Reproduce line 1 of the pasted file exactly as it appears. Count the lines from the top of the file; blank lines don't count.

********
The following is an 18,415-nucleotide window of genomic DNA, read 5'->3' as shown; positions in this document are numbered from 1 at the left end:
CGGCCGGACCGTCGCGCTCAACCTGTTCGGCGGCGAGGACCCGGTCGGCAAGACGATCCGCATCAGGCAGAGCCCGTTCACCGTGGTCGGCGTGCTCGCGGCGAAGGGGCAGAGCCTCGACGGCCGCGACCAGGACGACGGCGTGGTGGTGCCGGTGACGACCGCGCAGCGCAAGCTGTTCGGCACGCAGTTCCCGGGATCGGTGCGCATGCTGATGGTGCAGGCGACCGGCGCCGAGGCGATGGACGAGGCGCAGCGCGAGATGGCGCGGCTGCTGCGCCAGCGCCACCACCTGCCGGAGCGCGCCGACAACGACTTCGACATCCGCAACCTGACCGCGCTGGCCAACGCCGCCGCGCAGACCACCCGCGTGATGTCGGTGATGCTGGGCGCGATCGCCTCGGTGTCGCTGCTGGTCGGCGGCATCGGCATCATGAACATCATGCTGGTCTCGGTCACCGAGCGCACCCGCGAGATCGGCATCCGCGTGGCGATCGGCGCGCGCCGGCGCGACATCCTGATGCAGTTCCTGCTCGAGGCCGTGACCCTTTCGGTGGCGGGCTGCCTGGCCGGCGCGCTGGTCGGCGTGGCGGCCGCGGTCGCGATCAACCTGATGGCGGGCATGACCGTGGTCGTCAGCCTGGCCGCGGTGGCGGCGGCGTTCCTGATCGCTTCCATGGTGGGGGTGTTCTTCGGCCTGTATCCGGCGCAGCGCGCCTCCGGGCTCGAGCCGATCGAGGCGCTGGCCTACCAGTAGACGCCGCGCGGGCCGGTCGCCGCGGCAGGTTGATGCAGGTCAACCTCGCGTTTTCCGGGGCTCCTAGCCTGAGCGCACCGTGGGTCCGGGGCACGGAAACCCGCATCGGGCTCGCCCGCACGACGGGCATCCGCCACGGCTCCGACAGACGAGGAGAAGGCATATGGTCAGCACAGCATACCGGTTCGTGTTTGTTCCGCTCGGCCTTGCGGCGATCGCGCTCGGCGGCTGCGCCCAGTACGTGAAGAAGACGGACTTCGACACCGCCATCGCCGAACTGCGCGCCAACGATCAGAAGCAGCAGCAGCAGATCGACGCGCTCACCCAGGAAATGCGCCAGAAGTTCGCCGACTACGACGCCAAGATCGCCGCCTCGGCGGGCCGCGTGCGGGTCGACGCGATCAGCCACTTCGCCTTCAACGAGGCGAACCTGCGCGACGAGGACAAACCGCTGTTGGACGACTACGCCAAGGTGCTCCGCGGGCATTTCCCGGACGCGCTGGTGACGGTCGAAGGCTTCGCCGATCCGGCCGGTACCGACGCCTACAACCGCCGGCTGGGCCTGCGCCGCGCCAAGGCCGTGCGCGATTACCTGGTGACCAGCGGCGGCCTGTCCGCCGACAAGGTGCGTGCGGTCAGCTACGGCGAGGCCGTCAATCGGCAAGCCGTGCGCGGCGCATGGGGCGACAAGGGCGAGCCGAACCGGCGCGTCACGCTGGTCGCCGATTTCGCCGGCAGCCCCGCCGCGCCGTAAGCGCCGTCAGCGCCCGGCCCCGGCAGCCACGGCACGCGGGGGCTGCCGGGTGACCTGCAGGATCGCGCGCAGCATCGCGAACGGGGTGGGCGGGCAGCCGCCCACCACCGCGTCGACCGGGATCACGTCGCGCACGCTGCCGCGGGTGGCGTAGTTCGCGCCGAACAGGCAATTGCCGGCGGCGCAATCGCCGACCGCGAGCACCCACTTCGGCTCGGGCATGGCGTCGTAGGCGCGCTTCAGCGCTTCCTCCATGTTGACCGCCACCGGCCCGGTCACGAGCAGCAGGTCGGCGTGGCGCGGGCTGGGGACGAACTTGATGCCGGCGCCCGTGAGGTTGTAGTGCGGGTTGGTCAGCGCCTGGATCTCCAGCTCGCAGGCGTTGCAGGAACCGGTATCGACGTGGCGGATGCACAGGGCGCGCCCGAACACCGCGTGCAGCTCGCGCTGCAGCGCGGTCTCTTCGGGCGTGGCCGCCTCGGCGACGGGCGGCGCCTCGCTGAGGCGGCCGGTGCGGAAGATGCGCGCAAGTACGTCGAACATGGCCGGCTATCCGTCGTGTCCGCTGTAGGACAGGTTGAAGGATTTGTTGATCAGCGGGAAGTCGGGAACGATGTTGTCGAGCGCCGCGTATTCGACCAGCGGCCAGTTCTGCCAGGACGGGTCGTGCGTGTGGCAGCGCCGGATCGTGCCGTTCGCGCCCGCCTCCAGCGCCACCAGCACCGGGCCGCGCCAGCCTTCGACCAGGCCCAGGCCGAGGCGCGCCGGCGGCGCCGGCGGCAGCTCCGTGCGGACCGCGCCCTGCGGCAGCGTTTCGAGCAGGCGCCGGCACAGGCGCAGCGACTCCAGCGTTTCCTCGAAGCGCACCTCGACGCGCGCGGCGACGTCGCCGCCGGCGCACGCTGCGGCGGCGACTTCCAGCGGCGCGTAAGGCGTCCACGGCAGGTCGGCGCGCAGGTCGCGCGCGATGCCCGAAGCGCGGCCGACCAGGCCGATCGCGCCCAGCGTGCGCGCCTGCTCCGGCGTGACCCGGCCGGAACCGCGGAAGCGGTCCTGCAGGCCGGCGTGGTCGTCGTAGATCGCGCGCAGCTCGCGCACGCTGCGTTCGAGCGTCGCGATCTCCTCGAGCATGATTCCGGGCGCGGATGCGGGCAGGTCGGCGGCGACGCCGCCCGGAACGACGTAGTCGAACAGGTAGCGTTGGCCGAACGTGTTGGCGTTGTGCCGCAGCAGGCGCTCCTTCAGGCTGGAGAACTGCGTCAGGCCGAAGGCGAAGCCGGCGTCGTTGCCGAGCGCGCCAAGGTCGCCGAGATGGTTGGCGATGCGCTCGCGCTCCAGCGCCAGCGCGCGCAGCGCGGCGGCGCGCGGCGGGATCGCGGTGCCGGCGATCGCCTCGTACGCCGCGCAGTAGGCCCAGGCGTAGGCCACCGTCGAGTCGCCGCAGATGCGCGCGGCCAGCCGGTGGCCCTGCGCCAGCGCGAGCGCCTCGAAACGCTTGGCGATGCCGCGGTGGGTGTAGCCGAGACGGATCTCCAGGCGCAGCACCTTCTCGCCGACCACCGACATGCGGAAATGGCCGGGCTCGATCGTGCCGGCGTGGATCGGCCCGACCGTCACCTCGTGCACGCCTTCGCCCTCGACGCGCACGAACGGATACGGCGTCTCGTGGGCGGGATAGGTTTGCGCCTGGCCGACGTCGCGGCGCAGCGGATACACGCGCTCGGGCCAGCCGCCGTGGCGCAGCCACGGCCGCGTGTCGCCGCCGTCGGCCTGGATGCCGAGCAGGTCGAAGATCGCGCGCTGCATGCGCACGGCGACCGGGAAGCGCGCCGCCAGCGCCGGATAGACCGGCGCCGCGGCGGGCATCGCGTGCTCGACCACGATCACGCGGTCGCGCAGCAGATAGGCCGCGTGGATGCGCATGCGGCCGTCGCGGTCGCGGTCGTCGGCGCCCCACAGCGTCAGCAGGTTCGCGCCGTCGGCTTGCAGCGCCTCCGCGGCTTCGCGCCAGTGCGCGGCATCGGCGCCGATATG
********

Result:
The following is an 18,415-nucleotide window of genomic DNA, read 5'->3' as shown; positions in this document are numbered from 1 at the left end: